I feel very reluctant to suggest that any good can come from a recession that has seen so many people plunged into financial hardship but, I do think that for a lot of us it’s forced a re-evaluation of our values and a reassessment of what’s actually important in life. I am the first person to admit that I am, by nature, a self obsessed spendthrift but there is something obscene about buying another pair of shoes I don’t need when there are others who can’t afford to put food on the table.
It seems to me that, as a society, we have been blind to the consequences of our behaviour for a long time. Youth employment has soared and the last couple of years have seen a push by the government to encourage young people to become better citizens by taking up voluntary work. The truth is, as we all know, they just want to dodge the fact that there are no jobs for young people. As a society we have surely failed our young like never before. The Prince’s Trust recently published figures that state 750,000 people between the ages of 16 to 25 feel they have nothing to live for and is it any wonder when they are stuck at home isolated with no money or independence.
That being said, I do believe that voluntary work is a good idea and not just for our young people. Maybe I’m viewing the past through rose coloured glasses but I seem to remember voluntary work being much more common place in the 1970s and early 80s. When I was at school, we were made to choose a charity to write a project about, part of which involved working with the said charity for an afternoon a week. I spent many a tortured Thursday afternoon with The Little Sisters of the Poor, who cared for elderly people in my community. I hated it but, not convinced by my charitable efforts, my mum made me help out the sisters on Saturdays once the school project came to an end. I remember quaking with terror at the prospect of getting the calling and having to spend the rest of my days as a nun.
Fortunately I never got the calling but it did introduce me to the concept of volunteering my time to help others. Whilst doing A Levels it was sort of expected that everybody did some sort of voluntary work, if only to pad out the personal statement section of our university applications. I had a very pleasant experience serving cups of tea to pensioners in a community centre which led me to carry on volunteering whilst at university. Then I started work and time became too precious a commodity to be able to spare any for helping others. I lost sight of the fact that I derived just as much pleasure from volunteering as any of the people I might be purporting to help.
I spent the next twenty odd years promising myself I would rediscover my community spirit but somehow I never got around to it. Just before Christmas, however, I decided to lend my services to a food bank scheme run by the local church. I didn’t want to be on the front line and so I was based in a small warehouse that the church had rented. My job was to sort through the donations and place them into some sort of food group order and, I have to say, I enjoyed it far more than I’ve ever enjoyed my real job. The best part was the revelation of how generous people are. I’d imagined that the donated food would be basic at best but I couldn’t have been more wrong. Both the amounts and the wide range of products buoyed my faith in human nature.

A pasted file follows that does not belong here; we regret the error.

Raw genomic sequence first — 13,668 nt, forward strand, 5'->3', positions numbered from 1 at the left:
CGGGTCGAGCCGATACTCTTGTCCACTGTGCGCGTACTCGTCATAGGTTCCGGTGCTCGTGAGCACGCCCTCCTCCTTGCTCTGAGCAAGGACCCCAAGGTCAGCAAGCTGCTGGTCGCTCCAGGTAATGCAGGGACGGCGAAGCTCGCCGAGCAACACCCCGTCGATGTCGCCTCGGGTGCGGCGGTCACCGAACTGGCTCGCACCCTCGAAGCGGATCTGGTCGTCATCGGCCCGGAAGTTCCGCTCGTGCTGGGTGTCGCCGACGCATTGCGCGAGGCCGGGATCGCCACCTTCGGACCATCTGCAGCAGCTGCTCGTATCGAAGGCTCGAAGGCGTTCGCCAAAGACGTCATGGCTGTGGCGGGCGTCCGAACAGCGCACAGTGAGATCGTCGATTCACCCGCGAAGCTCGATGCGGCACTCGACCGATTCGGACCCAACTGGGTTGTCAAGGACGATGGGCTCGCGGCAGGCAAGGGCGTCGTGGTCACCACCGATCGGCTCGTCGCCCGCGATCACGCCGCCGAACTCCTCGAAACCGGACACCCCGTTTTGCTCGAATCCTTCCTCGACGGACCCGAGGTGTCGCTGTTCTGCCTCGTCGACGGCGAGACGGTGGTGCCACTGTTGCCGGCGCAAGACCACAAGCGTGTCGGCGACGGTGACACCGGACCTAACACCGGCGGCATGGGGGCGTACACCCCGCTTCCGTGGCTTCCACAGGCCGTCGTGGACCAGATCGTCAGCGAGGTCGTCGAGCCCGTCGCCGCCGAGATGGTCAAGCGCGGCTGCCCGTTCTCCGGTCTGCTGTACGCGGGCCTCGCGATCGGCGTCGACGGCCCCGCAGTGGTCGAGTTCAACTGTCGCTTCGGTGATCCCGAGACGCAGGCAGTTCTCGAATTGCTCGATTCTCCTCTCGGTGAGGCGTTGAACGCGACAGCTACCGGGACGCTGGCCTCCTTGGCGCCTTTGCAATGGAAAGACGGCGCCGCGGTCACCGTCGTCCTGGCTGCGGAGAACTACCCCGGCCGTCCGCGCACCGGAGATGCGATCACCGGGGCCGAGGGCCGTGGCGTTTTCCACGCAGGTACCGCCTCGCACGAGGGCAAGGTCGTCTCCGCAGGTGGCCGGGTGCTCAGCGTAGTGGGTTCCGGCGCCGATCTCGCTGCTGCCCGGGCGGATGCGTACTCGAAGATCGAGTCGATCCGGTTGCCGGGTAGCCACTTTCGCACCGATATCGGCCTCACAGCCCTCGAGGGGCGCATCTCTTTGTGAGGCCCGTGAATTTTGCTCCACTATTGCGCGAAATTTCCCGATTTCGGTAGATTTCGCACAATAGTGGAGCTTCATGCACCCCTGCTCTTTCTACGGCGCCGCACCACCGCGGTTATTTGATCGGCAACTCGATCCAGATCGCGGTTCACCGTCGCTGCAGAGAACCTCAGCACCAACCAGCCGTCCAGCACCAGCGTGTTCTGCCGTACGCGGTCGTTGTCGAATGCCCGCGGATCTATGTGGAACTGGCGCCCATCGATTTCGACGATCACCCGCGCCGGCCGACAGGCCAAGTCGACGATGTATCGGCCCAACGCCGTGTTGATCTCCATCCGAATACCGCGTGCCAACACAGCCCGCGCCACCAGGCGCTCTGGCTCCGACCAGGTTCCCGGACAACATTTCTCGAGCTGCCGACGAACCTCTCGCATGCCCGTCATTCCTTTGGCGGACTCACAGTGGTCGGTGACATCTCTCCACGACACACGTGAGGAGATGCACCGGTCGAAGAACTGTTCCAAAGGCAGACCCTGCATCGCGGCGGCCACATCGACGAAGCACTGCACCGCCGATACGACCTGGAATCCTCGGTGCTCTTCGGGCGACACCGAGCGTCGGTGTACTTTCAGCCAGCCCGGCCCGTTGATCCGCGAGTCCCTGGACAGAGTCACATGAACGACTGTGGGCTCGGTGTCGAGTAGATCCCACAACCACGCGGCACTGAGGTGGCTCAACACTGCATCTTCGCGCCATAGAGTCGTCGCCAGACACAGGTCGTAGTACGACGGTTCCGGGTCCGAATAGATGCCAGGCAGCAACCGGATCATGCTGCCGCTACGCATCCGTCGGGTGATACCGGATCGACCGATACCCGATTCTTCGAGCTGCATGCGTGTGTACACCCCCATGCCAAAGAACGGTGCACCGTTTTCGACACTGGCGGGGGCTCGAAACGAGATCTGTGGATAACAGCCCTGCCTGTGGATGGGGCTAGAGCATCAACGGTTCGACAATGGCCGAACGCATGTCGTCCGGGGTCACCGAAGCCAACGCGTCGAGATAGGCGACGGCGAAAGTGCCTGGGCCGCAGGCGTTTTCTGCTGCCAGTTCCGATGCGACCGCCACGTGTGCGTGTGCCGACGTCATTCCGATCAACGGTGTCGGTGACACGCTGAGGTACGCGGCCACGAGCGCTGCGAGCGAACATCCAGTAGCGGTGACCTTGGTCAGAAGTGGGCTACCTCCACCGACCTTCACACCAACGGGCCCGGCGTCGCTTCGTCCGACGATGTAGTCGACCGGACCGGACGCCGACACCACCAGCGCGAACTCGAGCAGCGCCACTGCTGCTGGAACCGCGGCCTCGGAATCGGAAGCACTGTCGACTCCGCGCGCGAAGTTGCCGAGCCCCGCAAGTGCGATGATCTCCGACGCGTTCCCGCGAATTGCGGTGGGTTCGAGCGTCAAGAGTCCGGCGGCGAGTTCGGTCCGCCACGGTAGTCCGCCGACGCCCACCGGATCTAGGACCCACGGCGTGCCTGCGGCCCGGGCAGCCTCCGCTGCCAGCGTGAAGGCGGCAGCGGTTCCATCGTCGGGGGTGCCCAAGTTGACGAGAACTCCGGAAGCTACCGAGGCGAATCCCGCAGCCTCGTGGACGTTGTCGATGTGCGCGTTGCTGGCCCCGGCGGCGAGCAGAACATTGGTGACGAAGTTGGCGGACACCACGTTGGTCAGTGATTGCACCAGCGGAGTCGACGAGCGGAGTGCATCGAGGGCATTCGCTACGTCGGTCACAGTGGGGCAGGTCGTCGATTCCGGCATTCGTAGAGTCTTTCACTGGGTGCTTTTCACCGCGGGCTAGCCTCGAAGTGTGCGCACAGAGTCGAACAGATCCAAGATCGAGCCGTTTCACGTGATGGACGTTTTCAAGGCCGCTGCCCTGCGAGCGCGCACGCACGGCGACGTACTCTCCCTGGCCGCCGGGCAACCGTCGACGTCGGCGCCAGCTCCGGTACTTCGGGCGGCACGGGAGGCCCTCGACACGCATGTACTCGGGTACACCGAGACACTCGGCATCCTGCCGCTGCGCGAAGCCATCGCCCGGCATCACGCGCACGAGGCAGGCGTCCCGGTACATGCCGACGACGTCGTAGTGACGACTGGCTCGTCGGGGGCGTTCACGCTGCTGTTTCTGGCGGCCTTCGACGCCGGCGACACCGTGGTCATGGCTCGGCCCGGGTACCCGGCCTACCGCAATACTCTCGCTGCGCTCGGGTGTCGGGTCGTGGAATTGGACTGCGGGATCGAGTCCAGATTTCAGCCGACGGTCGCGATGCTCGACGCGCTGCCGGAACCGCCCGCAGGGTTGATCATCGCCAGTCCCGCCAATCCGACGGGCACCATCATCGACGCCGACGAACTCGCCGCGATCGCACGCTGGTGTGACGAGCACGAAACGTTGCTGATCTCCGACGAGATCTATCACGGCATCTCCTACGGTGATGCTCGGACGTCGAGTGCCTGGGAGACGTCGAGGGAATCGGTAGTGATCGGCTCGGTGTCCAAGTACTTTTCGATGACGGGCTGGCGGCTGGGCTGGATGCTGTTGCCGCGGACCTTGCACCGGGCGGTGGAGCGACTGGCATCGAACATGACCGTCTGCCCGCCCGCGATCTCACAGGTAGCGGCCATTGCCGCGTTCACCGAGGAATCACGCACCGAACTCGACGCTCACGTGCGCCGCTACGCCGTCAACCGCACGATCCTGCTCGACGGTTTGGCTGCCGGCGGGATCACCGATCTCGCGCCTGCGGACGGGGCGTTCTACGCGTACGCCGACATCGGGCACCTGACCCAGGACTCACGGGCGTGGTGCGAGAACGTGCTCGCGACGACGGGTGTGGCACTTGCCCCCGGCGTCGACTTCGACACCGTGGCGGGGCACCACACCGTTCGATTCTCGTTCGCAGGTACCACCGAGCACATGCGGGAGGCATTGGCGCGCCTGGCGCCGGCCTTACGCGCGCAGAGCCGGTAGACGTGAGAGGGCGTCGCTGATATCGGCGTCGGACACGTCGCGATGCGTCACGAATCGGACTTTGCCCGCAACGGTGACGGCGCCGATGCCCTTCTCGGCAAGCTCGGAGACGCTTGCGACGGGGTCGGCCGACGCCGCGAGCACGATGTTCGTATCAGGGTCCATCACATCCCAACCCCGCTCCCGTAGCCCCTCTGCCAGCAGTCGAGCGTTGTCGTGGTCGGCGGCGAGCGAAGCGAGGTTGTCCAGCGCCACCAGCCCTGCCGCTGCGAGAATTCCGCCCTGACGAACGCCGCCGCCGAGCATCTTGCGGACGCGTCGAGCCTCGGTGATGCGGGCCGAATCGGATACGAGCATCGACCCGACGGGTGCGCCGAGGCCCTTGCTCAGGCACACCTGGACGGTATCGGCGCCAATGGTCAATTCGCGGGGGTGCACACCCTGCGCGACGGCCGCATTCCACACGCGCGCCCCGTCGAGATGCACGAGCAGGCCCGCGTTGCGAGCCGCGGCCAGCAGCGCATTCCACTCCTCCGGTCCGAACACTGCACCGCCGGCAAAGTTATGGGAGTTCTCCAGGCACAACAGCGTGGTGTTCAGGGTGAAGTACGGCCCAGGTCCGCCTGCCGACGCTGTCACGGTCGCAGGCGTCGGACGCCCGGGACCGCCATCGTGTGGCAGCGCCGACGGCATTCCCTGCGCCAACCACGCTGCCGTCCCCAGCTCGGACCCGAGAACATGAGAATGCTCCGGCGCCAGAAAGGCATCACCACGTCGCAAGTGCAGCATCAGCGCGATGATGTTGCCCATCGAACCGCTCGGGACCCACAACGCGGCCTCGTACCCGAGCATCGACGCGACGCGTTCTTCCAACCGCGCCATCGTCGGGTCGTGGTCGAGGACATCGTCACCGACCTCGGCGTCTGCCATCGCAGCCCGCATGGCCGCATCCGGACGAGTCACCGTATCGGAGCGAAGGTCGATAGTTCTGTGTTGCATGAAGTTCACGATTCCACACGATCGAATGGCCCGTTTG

I was also working alongside people who were committed volunteers, some of whom devoted their time on a more or less full time basis. I suppose the stereotypical idea of voluntary workers is the kind of retired ladies who are stalwarts of The Women’s Institute or who have been the backbone of charity shops for years. However, I found there to be a massive cross section of people. There were some retired people but also some unemployed people looking for constructive ways to spend their time and others who worked, sometimes in demanding jobs, but still found time to devote to helping others. The only thing that all of these volunteers had in common was a positive outlook on life and a trust in the inherent goodness of others. We all know, of course, that bad things happen in the world but, there is something about choosing to focus on the good that is uplifting and life affirming.
It’s a commonly held belief that the moods of those around us effect our own. We are much more likely to be positive if we are surrounded by positive people and vice versa. Lots of jobless young people are the third generation to be blighted by unemployment and it stands to reason that, unless something changes, feelings of hopelessness and alienation will be handed down from one generation to another. Voluntary work could be the spark that enables young disheartened people to feel a sense of hope and community.
As for me, I plan to carry on with the food bank; I’m feeling quite territorial about that warehouse now. I’m not sure that other people are able to create food parcels with the same flair and attention to detail that I adhere to. I have also volunteered my services to the local library which, due to cuts in public spending, is facing closure unless volunteers step forward to keep it open. I’ve read many times how we are supposed to visualise the person we want to be and work towards it. Voluntary work makes me feel good about myself and takes me a step closer to who I want to be.